When asked about marks on Mr Brierley's face the next morning, Mustafa claimed that it had ‘nothing to do with him’ as he had been in the bedroom with Clough.

He went on to say that he had heard Mr Brierley and Ms Wright arguing and ‘throwing things around’ and that he had asked Clough to defuse the situation by taking them a can of beer.

He then said that he went to sleep in the living room and next woke up at around 7am, when Mr Brierley had asked him to go to the shop to buy alcohol.

Mr Wright QC asked: “In between that time, had anything happened?” – “I was asleep,” Mustafa responded.

The defendant said that when they had returned from the shop he took a few sips of beer before going back to sleep – with Mr Brierley telling him was going out to ‘score drugs’.

Mustafa said he was unclear on how long Mr Brierley had been out, but when Mr Brierley returned he was ‘in pain’ and had a ‘swollen face’.

It is his case that Mr Brierley than started to have a nosebleed with blood spilling onto his jeans and filling into his hands.

At this stage a man came to the door looking to collect his dog which had been staying in the house.

Mr Wright QC asked his client: “Was there any reason to hide anything?” – “No,” came the response.

Around half an hour later the man returned with his son to collect the dog’s cage with Mr Wright asking: “Had anything happened to Amos?” – “No,” replied Mustafa.

“Had anything happened to Jeannie?” – “No,” he answered again.

“Had you assaulted either of them?” – “No.”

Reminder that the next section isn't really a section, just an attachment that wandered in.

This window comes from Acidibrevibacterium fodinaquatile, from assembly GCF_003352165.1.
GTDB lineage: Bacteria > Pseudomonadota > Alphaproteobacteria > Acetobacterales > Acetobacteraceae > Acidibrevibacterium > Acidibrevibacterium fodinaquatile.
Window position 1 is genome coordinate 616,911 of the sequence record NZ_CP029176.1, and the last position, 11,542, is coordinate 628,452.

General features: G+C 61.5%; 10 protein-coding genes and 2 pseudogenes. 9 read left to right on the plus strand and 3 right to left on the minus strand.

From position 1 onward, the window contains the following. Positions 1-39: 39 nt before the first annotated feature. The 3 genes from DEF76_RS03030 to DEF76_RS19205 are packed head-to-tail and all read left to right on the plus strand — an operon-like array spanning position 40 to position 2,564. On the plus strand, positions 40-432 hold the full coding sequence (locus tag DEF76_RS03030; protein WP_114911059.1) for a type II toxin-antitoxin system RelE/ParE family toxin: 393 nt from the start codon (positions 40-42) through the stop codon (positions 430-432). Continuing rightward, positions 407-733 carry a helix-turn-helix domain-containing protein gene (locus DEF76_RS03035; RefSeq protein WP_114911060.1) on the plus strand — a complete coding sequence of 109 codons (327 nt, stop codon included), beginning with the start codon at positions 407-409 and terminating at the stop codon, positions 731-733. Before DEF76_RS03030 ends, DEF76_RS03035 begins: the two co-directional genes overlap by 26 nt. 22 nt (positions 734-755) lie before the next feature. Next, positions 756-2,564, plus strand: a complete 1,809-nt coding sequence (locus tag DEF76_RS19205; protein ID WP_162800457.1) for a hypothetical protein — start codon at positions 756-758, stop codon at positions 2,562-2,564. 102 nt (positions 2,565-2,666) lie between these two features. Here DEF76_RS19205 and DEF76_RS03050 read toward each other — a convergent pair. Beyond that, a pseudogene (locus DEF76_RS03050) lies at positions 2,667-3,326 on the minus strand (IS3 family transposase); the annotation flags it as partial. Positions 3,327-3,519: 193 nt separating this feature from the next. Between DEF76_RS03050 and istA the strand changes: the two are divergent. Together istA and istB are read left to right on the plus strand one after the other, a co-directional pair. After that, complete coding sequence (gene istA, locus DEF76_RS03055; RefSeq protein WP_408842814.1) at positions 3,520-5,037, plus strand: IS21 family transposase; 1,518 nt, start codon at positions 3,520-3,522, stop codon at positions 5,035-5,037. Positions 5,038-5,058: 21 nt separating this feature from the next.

He said he let the man in to collect the cage and was then asked by Mr Wright QC where Mr Brierley was at that time, to which he responded saying he was in the shower.

Soon after Mustafa said he heard a thud and found Mr Brierley lying on the floor in the hallway between the shower room and the kitchen.

He said that he was shivering but awake and noticed a cut on the back of his head. When asked if he noticed any other injuries he said “No” – but that Mr Brierley had started to cough up blood, which sprayed onto his clothes.

Mustafa added that he had tried to move Mr Brierley and had put him in the recovery position and covered him with a coat.

He said that he told Ms Wright to call an ambulance, saying: “I said to Jeannie he doesn’t look well and I’ve seen a cut on the back of his head, I think we need an ambulance. She said no, he’s usually like this when he is drunk.”

He said Clough by this stage had woken up and come into the living room. He then claimed to have felt light-headed and left the house with Clough, who he said had an appointment later that morning in Colne.

A call was made to Jeannie Wright’s phone from Clough’s later that day – this, Mustafa claims, is when he found out Mr Brierley was dead.

Mustafa said: “I was very upset and shocked and couldn’t believe it’.

He was arrested on suspicion of murder in the early hours of the next morning in Clough’s home.

During the course of giving evidence Mustafa was asked if Mr Brierley or Jeannie were in fear of him, to which he responded “No.”

He was also asked about having any hold over Jodie Clough, to which he said: “No, not at all.”

Mustafa’s evidence in chief concluded on Tuesday morning and he was later cross-examined by Mr McMeekin on behalf of Jodie Clough. A report of this will be available soon.

The trial continues.